People think being a movie critic is all fun and games, and that would be true if every movie in release was worth seeing. Unfortunately, trying to see the "big" movies every week means wading through a lot of unmitigated trash. Far from fun, it can often be genuinely disheartening to be confronted with such mediocrity week after week, and then have to evaluate such wastes of time in order to warn others away.
But sometimes (once or twice a year, if I'm lucky), I come across a film that makes it all worthwhile - a movie that, in one swift motion, temporarily wipes away all the boredom and disgust that comes with being a weekly moviegoer in this increasingly dreadful Hollywood market, and makes cinema beautiful again. "Gone Baby Gone" is one of those special films, and may very well be the finest motion picture I've had the pleasure of seeing in the past seven years. Simply put, it's why I go to the movies.
How bizarre that such a perfect film could come courtesy of none other than Ben Affleck, who co-wrote the screenplay and makes his directorial debut with this richly textured, thematically dense character-driven crime drama based on the novel by Dennis Lehane. Affleck should do us all a favor by calling it quits on his acting career and instead focus on his work behind the camera, because "Gone Baby Gone" is clearly the work of a born filmmaker. Affleck's direction is so assured, so informed by a crystal-clear sense of experience and location, that one would have to assume this was the work of a seasoned veteran. The fact that this monumental achievement is only his first try makes it all the more impressive.
The less you know about the movie, the more rewarding an experience you will have. However, in the interest of piquing curiosity, here's a brief rundown of the bare bones of the story: Patrick Kenzie (Casey Affleck, Ben's younger brother) and Angie Gennaro (Michelle Monaghan) are a team of low-rent private investigators who get their first major case when a 4-year-old girl goes missing from their Boston neighborhood. Though kidnappings aren't their usual line of work, they agree to operate in tandem with the local authorities - headed by a police captain (Morgan Freeman) who knows all too well what it's like to lose a child to an abductor, and a pair of detectives (Ed Harris and John Ashton, of "Beverly Hills Cop" fame) who will stop at nothing to get the girl home safe.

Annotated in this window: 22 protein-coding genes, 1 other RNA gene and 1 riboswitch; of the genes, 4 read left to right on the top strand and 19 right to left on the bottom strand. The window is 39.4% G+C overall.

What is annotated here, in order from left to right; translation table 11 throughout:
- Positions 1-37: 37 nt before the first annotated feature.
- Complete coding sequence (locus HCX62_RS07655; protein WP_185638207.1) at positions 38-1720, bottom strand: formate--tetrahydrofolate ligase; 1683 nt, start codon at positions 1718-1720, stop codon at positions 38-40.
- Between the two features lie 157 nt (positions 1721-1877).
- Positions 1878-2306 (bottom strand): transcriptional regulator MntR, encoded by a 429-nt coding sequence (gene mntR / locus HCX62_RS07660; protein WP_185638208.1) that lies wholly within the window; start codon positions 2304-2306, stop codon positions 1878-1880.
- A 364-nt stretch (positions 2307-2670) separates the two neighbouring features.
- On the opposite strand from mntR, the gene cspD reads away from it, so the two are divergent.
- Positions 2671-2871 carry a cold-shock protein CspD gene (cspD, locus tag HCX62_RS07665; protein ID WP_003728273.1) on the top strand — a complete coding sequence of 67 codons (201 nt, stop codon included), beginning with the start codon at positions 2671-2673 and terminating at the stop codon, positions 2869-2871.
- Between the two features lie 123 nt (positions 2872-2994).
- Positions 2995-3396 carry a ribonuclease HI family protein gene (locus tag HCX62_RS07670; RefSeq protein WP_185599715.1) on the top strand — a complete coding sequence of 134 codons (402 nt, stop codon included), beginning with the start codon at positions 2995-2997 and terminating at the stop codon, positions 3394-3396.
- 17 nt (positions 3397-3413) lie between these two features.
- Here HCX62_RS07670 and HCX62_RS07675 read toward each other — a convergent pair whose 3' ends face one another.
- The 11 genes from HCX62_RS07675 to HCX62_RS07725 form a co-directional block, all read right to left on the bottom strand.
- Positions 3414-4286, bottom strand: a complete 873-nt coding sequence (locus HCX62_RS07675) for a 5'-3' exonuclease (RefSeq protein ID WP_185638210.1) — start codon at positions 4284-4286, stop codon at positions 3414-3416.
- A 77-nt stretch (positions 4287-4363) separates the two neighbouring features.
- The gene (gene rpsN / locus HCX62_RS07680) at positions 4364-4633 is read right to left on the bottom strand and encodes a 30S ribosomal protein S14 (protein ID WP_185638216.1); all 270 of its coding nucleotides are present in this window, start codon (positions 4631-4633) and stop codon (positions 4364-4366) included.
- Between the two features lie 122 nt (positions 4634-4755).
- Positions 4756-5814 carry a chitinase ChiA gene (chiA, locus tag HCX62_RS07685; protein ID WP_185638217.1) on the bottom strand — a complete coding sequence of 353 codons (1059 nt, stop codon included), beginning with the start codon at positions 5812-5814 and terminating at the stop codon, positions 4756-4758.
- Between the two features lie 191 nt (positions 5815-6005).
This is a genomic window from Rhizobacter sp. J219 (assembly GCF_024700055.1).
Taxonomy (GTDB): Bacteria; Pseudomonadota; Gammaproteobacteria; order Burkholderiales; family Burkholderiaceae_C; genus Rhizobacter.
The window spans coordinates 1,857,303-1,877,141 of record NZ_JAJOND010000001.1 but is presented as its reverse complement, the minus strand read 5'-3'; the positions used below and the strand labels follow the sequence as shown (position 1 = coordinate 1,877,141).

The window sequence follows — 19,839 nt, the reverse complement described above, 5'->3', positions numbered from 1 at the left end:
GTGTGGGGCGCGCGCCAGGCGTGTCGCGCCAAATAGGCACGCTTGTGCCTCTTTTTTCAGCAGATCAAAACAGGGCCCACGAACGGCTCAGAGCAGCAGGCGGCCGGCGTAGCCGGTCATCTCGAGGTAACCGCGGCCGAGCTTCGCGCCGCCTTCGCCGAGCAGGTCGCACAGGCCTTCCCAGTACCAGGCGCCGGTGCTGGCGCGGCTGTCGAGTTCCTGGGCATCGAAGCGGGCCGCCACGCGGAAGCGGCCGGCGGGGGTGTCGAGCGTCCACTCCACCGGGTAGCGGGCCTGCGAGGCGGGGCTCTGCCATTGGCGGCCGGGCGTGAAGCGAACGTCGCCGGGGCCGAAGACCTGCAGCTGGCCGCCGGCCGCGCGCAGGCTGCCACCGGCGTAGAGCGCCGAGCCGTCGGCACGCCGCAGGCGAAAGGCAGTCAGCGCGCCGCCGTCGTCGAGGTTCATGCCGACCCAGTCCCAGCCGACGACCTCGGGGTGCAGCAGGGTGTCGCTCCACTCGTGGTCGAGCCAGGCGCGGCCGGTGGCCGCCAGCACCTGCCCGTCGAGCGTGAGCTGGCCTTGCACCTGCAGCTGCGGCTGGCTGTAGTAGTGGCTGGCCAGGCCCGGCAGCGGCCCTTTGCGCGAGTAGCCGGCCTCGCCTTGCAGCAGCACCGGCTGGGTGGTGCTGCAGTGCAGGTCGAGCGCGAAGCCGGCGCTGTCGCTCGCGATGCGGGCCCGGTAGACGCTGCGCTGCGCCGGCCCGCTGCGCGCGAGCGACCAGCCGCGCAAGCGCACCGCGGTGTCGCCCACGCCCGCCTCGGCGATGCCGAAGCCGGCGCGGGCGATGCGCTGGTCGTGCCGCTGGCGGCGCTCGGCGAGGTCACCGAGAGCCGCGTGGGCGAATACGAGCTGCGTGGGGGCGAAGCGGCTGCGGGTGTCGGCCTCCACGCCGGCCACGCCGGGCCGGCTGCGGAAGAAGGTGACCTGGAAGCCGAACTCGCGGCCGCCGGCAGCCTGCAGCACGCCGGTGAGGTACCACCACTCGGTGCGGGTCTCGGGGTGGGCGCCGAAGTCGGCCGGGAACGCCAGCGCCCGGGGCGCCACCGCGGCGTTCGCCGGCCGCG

As in any great mystery, there's a whole lot more going on here than what is first shown, and the film has plenty of surprises up its sleeve. Yet what's amazing about "Gone Baby Gone" isn't that the surprises are there, but that they are so brilliantly revealed and make such perfect sense when all is said and done. It's a complicated story, filled with hidden relationships and buried secrets, double dealings and triple-reversals, but none of it ever feels labored. Quite the opposite, actually, as everything an astute viewer needs to know in order to get to the heart of the film's mysteries is just as plain as the nose on someone's face - or the pained look in their eyes.
Four years ago, another one of Lehane's acclaimed novels was adapted for the screen and greeted with much fanfare. Yet "Mystic River," for all its good intentions, was little more than an overblown police procedural with a pedigree cast. "Gone Baby Gone," on the other hand, is the real deal: a highly literary, probing, crackling thriller in which the story is fueled not by random events and coincidences, as in "Mystic River," but by believable character motivations and behaviors based on the careful study of human nature. Like Roman Polanski's "Chinatown" and Atom Egoyan's "Exotica," it's the rare mystery, that is less concerned with the "who" and the "what," and more interested in the "why."
Since the film is largely driven by its characters, the entire cast gets an opportunity to shine. Casey Affleck - who's in almost every scene - is able to carry the film's weight easily, and his performance serves as an effective anchor for the rest of the cast. But it's the supporting players who really stand out, particularly Ed "Give me an Oscar already" Harris as the highly protective but wrathful Det. Remy Bressant, and Amy Ryan (best known for her work on HBO's "The Wire") as Helene, the suspiciously defensive, drug-addled mother of the missing girl.
I believe that everyone should immediately drop what they're doing and go see "Gone Baby Gone," but before they do, they should know what they're getting into. Despite my glowing recommendation, make no mistake: This is an incredibly dark, emotionally devastating film that should not be taken lightly. Yes, the film is entertaining in that it's delightfully suspenseful, but behind that thrilling suspense lies a bleak, uncompromising story that will shake viewers to their very core.
One key scene during the film's climax, in which a character must make an extraordinarily difficult choice that will affect not only his own life but also the lives of others, is unusual in that it forces the audience to make a choice as well - not between anything as simple as right and wrong or good and evil, but rather between what is ethical and what is moral. The movie bravely takes a definite side, but refuses to provide any pat answers to its moral quandaries. This refusal makes "Gone Baby Gone" a tremendously difficult film to digest, but also elevates it to the level of cinematic majesty.
"Gone Baby Gone" is rated R for graphic violence, language, drug content and mature themes.
Jason Wallis is a News-Sentinel copy editor. He can be reached at email@example.com.